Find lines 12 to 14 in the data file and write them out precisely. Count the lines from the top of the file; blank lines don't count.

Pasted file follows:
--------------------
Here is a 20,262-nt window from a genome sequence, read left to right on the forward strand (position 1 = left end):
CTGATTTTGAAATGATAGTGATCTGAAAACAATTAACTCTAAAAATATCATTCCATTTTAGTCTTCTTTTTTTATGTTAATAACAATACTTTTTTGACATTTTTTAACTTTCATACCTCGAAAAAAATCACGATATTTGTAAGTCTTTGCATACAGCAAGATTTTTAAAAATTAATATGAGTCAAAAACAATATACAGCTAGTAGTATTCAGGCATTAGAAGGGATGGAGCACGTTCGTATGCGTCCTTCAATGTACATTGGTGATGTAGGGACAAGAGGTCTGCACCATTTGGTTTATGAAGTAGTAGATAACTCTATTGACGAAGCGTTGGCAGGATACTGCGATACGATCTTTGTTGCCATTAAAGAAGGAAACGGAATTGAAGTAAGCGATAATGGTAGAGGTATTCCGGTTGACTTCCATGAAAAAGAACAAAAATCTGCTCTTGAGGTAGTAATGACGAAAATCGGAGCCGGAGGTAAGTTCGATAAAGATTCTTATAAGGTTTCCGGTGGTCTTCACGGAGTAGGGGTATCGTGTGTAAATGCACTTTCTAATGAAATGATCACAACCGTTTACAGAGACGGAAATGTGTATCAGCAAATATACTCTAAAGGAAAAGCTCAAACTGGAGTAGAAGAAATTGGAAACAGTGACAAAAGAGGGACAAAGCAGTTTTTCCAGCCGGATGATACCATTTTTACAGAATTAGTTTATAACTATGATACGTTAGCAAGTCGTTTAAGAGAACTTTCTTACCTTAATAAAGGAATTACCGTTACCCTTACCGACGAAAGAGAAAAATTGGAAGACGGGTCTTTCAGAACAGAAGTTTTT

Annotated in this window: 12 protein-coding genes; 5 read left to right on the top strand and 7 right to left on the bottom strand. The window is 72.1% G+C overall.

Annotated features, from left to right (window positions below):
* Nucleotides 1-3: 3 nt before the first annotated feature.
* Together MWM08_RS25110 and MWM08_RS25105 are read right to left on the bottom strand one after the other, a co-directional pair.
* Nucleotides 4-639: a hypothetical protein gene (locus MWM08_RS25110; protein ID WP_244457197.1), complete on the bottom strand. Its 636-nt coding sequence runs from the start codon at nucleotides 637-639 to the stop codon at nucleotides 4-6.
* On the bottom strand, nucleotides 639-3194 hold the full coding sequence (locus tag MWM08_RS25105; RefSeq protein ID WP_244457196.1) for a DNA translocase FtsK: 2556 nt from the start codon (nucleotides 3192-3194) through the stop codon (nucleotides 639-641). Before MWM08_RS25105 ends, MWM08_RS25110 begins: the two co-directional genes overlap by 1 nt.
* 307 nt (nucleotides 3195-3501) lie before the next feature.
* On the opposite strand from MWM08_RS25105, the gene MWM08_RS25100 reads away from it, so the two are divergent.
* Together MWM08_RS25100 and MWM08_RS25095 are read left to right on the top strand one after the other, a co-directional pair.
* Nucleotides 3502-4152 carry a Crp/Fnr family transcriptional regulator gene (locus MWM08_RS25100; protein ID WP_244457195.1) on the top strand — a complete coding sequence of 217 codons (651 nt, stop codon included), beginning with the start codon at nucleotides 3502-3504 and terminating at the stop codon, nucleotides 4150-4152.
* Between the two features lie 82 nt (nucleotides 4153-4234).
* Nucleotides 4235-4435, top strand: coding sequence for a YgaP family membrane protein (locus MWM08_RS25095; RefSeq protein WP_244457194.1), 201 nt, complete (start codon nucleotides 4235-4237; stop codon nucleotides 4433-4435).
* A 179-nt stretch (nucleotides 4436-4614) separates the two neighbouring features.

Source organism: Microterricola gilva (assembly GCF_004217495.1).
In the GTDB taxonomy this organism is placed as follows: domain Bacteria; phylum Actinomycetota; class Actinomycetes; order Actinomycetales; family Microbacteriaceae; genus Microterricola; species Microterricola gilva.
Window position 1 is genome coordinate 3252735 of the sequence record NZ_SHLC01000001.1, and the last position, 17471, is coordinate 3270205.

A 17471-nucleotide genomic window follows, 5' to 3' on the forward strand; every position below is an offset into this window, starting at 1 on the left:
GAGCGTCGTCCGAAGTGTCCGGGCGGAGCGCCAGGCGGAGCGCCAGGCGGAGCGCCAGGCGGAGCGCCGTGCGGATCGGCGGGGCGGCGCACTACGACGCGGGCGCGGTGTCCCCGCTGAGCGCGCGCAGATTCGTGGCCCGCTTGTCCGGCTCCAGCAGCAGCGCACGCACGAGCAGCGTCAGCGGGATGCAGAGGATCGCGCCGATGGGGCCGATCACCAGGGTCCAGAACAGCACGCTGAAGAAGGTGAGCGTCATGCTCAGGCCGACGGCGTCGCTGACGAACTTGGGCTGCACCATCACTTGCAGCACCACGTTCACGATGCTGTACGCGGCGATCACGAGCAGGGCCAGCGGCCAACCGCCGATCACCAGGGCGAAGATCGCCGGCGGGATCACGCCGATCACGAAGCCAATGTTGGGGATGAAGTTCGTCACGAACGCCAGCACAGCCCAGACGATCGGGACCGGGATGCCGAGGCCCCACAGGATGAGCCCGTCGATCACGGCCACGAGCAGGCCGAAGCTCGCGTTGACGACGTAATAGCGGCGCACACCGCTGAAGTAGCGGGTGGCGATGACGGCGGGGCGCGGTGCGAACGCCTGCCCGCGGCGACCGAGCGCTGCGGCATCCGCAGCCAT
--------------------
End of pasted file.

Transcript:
* Nucleotides 3502-4152 carry a Crp/Fnr family transcriptional regulator gene (locus MWM08_RS25100; protein ID WP_244457195.1) on the top strand — a complete coding sequence of 217 codons (651 nt, stop codon included), beginning with the start codon at nucleotides 3502-3504 and terminating at the stop codon, nucleotides 4150-4152.
* Between the two features lie 82 nt (nucleotides 4153-4234).
* Nucleotides 4235-4435, top strand: coding sequence for a YgaP family membrane protein (locus MWM08_RS25095; RefSeq protein WP_244457194.1), 201 nt, complete (start codon nucleotides 4235-4237; stop codon nucleotides 4433-4435).